Early 5bat! Review: Riveted (Iron Seas #3) by Meljean Brook

September 4, 2012 Review 0 ★★★★★


*This title will be released on September 4, 2012*

Riveted

(Iron Seas, #3)
by Meljean Brook

Genre: Steampunk |
Excerpt: Yes | Book Trailer: No
Reviewed by: Julia | Source: Publisher

  • Paperback: 416 pages
  • Publisher: Berkley Trade; September 4, 2012
  • ISBN-10: 0425256049
  • ISBN-13: 978-0425256046

Rating

Near Perfect – Buy two copies: one for you and one for a friend.

Sexual Content

Sex scenes.

Description

The New York Times bestselling author of The Iron Duke andHeart of Steel returns to the Iron Seas with a riveting new adventure of steampunk and passionate romance . . .
 
A century after a devastating volcanic eruption forced Iceland’s inhabitants to abandon its shores, the island has become enshrouded in legend. Fishermen tell tales of giant trolls guarding the land and of seductive witches who steal men’s hearts. But the truth behind the legends is mechanical, not magic—and the mystery of the island a matter of life and death for a community of women who once spilled noble blood to secure their freedom.

Five years ago, Annika unwittingly endangered that secret, but her sister Källa took the blame and was exiled. Now Annika serves on the airshipPhatéon, flying from port to port in search of her sister and longing to return home . . . but that home is threatened when expedition leader David Kentewess comes aboard.

Determined to solve the mystery of his own origin, David will stop at nothing to expose Annika’s secrets. But when disaster strikes, leaving David and Annika stranded on a glacier and pursued by a madman, their very survival depends on keeping the heat rising between them—and generating lots of steam . . .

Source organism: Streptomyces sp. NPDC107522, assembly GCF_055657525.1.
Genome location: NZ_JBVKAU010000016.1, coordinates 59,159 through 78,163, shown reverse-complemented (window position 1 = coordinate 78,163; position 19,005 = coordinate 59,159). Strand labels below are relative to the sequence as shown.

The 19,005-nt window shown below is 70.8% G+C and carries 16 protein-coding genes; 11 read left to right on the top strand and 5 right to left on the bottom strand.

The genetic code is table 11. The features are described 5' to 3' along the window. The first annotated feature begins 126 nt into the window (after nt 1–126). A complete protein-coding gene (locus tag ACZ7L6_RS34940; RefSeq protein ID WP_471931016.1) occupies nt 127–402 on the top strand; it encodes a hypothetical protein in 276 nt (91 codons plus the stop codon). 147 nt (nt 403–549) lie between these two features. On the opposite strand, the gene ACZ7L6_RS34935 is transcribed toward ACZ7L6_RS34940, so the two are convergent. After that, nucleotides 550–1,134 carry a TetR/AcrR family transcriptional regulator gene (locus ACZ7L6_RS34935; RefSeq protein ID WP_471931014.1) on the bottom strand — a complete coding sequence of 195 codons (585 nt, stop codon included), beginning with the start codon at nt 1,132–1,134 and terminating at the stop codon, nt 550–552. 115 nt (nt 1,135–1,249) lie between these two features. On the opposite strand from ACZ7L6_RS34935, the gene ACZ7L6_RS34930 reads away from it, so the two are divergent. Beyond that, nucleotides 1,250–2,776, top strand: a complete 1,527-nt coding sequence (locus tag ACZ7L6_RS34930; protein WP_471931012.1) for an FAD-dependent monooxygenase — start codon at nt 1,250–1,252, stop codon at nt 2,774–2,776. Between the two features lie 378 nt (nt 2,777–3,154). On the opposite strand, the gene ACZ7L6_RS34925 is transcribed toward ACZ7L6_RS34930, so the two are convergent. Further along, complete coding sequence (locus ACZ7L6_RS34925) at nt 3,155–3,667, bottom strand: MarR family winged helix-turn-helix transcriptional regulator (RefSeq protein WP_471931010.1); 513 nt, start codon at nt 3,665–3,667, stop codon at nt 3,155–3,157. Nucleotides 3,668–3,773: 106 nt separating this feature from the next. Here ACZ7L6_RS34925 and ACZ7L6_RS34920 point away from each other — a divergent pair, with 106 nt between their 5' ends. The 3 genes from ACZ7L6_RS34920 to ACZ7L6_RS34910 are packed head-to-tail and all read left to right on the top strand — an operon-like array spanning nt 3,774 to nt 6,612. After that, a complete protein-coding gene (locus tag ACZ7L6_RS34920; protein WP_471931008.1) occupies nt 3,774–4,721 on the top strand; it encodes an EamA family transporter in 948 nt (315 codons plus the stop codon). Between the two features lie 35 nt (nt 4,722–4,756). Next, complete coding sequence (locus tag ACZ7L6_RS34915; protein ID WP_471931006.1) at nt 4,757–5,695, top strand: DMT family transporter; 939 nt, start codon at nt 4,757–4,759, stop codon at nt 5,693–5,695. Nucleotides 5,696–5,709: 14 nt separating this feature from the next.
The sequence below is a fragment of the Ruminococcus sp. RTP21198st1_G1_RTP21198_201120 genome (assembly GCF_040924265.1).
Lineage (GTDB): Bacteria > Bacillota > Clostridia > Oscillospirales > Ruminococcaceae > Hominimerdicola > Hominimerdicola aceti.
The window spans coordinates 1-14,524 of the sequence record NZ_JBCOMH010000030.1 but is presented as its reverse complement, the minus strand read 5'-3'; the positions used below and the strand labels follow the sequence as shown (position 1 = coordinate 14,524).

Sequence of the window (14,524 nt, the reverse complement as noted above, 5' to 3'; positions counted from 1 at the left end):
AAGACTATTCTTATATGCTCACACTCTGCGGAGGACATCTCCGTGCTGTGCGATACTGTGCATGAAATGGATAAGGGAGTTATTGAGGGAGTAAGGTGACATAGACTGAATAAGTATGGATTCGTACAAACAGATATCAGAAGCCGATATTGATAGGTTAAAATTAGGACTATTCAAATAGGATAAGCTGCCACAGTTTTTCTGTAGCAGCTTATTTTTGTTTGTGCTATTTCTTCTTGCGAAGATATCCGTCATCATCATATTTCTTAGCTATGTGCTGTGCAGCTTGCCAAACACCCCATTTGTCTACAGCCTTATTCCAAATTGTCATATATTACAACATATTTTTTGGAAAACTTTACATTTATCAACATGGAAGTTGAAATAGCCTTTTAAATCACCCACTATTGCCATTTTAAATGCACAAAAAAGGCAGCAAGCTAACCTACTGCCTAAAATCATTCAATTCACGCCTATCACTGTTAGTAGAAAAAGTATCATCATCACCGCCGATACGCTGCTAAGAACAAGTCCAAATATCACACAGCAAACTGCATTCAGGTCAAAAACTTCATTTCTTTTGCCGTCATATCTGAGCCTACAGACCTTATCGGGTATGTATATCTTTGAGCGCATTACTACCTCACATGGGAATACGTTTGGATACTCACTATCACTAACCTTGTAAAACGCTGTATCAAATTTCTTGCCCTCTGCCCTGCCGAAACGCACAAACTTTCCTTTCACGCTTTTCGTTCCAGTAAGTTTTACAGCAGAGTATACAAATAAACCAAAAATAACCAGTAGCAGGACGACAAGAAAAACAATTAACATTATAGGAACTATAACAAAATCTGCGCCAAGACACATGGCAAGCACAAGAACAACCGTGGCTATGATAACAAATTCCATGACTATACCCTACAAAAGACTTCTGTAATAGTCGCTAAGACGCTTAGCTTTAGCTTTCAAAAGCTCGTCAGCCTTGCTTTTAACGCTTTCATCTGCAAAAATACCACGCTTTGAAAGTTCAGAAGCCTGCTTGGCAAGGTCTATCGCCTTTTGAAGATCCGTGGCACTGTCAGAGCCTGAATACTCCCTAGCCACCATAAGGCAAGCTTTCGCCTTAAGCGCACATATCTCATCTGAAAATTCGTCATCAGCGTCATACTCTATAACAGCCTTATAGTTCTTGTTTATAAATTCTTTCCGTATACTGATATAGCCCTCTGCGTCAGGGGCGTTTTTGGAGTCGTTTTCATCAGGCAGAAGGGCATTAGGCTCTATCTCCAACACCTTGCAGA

Review

I was both hopeful and trepidatious approaching RIVETED, the third book in the fantastic Iron Seas series.  With an unknown hero and heroine, I was concerned that meeting these brand new characters would make or break my enjoyment of the book. Not only were Annika and David interesting and winning, I had forgotten that the Iron Seas series is more than the sum of its characters. The world itself is utterly captivating, and RIVETED delivers a really interesting look outside the boundaries that prior books had explored, in the New World and trade routes of the Atlantic.

The main characters, Annika and David, are more familiar with this conservative, nano-fearing New World than England’s post-Horde society, and it is that political climate that shapes Annika’s “big secret” and origins.  RIVETED explores many social issues regarding homosexuality in a way that aligned with my own beliefs, but I would guess that anyone with a more traditional or conservative bent may start feeling defensive.  Overall, however, Brook weaves this important issue into her story with a nuance and sensitivity that should be accessible (and educational) for all readers.  Regardless of personal beliefs, I felt Brook made a point of humanizing the social conflict, even to the point of keeping it separate from the main villain who is “defeated” in the traditional sense.  The acceptance of gay couples in this book ends on a happy note, and it’s clear that prejudices against them are overcome through community socialization and acceptance, not overthrowing a single, “evil” opposition.

Though the romance in RIVETED won’t unseat THE IRON DUKE as my favorite of the series, it has taken the second place crown away from HEART OF STEEL. Annika is winsome and refreshing, managing to be innocent but earthy, unspoiled without ever seeming stupid. As she always feels like an outsider, it was very believable to watch her unique and rare feeling of connection with David grow into a healthy sexual interest.  And David is worth the curiosity; he is a gentle, damaged hero that soaks up Annika’s happiness and kindness like a sponge. David is the first augmented main character that hasn’t had the benefit of The Blacksmith’s mechanical flesh, and his perception of his prosthetics was one of the interesting parts of his character. Losing a limb is a traumatic event, and rather than waving a magic wand to make everything better, Brook explores David’s complicated feelings about loss and his current abilities. Annika and David both come to the relationship with little or no sexual experience, and the way they grow comfortable and confident with one another was both sweet and sexy.

As a romance, RIVETED is refreshing and well written, touching on complicated themes with sensitivity and realism. As a steampunk world, this story is five stars across the board. I can’t get enough of exploring The Iron Seas, every glimpse of this alternate history leaves me fascinated and hungry for more.

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